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Overlapping syndrome mimicking infectious meningoencephalitis in a patient with MOG and GFAP IgG

Abstract

Background

Central nervous system overlapping autoimmune syndromes are uncommon, especially with the coexistence of MOG-IgG and GFAP-IgG.

Case presentation

A 23-year-old woman presented with transient convulsions, a loss of consciousness, persistent fever, headache, and vomiting. Cerebrospinal fluid (CSF) analysis revealed elevated cellularity, and magnetic resonance imaging (MRI) showed diffuse leptomeningeal enhancement. She had fever and headache with antiviral and antibiotic treatment for 2 weeks, and she had empirical anti-tuberculosis treatment and oral prednisolone therapy. She was followed for 3 months after presentation with improved symptoms and normal CSF analysis. A 3-month follow-up MRI showed asymmetric lesions in the cerebellum, corona radiata, and white matter with enhancement. The anti-tuberculosis treatment was continued, and steroid therapy was discontinued. After she stopped taking prednisolone, an interrupted headache gradually appeared. MRI at 4 months after presentation revealed a partial reduction in lesions but enlarged areas in the left cerebellum and right parietal white matter and a new lesion in the region of the right ependyma with linear enhancement. Her CSF was positive for anti-myelin oligodendrocyte glycoprotein (MOG) and anti-glial fibrillary acidic protein (GFAP) antibodies using a transfected cell-based assay. She was diagnosed with overlapping syndrome of MOG‑IgG‑associated disease and GFAP astrocytopathy. She received steroid pulse therapy (methylprednisolone, 1 g for 5 days), followed by a gradual tapering of oral prednisolone and the addition of an immunosuppressant (tacrolimus, 3 mg per day). Six months after the initial presentation, she had no symptoms. An MRI showed that the lesions had diminished, and no enhancement was found.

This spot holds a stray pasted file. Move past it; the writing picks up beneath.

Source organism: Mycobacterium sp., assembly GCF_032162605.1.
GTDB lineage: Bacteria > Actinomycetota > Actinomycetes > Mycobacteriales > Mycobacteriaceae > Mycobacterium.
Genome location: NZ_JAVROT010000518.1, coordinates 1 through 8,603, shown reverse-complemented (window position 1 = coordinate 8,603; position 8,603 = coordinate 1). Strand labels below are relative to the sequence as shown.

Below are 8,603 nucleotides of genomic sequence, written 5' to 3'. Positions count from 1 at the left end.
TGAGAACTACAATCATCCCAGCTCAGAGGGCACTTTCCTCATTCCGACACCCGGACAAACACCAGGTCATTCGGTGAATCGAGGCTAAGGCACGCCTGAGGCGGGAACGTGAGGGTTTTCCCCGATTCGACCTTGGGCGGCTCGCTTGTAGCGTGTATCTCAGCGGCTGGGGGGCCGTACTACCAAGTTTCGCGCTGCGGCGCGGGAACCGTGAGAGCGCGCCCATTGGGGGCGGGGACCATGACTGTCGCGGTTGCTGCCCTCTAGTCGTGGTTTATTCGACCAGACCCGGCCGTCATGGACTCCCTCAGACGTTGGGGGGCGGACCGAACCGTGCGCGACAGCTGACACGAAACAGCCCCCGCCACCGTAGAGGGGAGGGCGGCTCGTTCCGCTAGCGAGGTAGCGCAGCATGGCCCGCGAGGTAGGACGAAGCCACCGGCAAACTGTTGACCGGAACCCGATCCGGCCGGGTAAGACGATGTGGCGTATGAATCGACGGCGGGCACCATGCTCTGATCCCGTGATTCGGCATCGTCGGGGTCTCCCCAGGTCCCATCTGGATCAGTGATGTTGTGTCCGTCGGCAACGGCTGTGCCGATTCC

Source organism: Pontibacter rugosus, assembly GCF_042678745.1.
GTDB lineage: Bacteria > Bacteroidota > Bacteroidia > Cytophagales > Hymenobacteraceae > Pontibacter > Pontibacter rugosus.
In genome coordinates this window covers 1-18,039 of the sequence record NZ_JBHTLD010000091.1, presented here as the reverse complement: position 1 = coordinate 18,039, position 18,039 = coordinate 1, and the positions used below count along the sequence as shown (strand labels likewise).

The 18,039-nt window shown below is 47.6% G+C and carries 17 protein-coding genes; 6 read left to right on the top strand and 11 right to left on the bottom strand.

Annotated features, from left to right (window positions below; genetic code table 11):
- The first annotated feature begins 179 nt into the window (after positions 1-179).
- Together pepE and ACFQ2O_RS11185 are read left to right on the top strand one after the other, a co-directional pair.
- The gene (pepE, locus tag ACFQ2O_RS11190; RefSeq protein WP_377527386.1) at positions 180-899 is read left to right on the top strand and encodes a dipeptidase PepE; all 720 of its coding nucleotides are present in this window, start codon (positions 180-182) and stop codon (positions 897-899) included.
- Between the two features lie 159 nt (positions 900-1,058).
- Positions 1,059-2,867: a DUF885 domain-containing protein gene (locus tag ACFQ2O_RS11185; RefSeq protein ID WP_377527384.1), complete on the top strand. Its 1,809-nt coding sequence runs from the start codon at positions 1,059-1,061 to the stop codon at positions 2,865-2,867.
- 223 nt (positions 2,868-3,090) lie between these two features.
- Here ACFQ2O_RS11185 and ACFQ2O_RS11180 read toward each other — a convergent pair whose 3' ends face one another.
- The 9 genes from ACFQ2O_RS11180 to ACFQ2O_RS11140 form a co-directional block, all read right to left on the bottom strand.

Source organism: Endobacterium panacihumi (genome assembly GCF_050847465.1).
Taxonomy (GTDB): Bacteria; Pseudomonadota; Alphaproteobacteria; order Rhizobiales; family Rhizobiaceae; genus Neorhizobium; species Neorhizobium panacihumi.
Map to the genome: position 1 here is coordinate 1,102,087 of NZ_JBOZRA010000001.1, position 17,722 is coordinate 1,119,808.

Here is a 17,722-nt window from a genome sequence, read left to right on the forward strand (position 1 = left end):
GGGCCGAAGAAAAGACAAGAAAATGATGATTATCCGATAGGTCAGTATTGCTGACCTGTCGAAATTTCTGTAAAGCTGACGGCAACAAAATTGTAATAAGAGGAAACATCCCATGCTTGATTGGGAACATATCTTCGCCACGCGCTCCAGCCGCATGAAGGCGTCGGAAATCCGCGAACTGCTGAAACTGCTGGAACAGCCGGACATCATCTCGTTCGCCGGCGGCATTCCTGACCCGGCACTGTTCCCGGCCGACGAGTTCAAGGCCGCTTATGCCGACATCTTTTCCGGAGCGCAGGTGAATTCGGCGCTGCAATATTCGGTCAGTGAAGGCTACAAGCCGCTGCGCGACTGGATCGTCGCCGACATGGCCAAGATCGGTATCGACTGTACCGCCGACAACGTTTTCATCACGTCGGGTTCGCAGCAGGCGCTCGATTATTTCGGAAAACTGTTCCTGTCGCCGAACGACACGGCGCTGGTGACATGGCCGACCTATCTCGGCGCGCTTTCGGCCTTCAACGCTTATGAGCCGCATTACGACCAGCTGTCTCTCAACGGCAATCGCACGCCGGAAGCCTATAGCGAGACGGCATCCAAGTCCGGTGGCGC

Conclusions

We report a case that was positive for double antibodies, which was initially misdiagnosed as infectious meningoencephalitis. This case broadens the clinical and phenotypic presentation of the overlapping syndrome spectrum.

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Background

Autoimmune glial fibrillary acidic protein (GFAP) astrocytopathy is a severe inflammatory central nervous system (CNS) disorder that mainly affects the meninges, brain, spinal cord, and optic nerve [1]. GFAP-IgG has been identified as a specific biomarker in serum or cerebrospinal fluid (CSF). Previous studies have found that GFAP-IgG is accompanied by coexisting aquaporin-4 [AQP4 -IgG, N-Methyl-D-aspartate receptor (NMDAR)-IgG, or both] [1,2,3]. However, the coexistence of GFAP-IgG and myelin oligodendrocyte glycoprotein (MOG)-IgG has rarely been reported. We report a case of overlapping syndrome with the coexistence of MOG-IgG and GFAP-IgG, presenting as clinical meningoencephalitis.

Case presentation

A 23-year-old woman presented with transient convulsions and a loss of consciousness. She reported a 15-day history of persistent fever, headache, and vomiting without any preceding infection. On admission, a neurological examination was unremarkable except for a positive Kernig sign. CSF analysis revealed elevated cellularity (white blood cell count 210/µL; 60 % lymphocytes, 25 % neutrophils, and 14 % monocytes), a protein level of 537 mg/L, as well as a normal glucose level, cultures for bacteria, tuberculosis, and fungi. Magnetic resonance imaging (MRI) showed no obvious abnormalities in the brain parenchyma (Fig. 1A), but diffuse leptomeningeal enhancement (Fig. 2A). She had fever and headache with antiviral and antibiotic treatment for 2 weeks. Repeat CSF tests still showed leukocytosis (165/µL) and a slightly elevated protein level (554 mg/L). Although there was no laboratory-confirmed diagnosis of tuberculous meningoencephalitis, she was treated with empirical anti-tuberculosis treatment and oral prednisolone therapy. Two weeks later, the fever improved, but the headache persisted. The white blood cell count in the CSF decreased to 80/µL, and CSF protein levels returned to normal.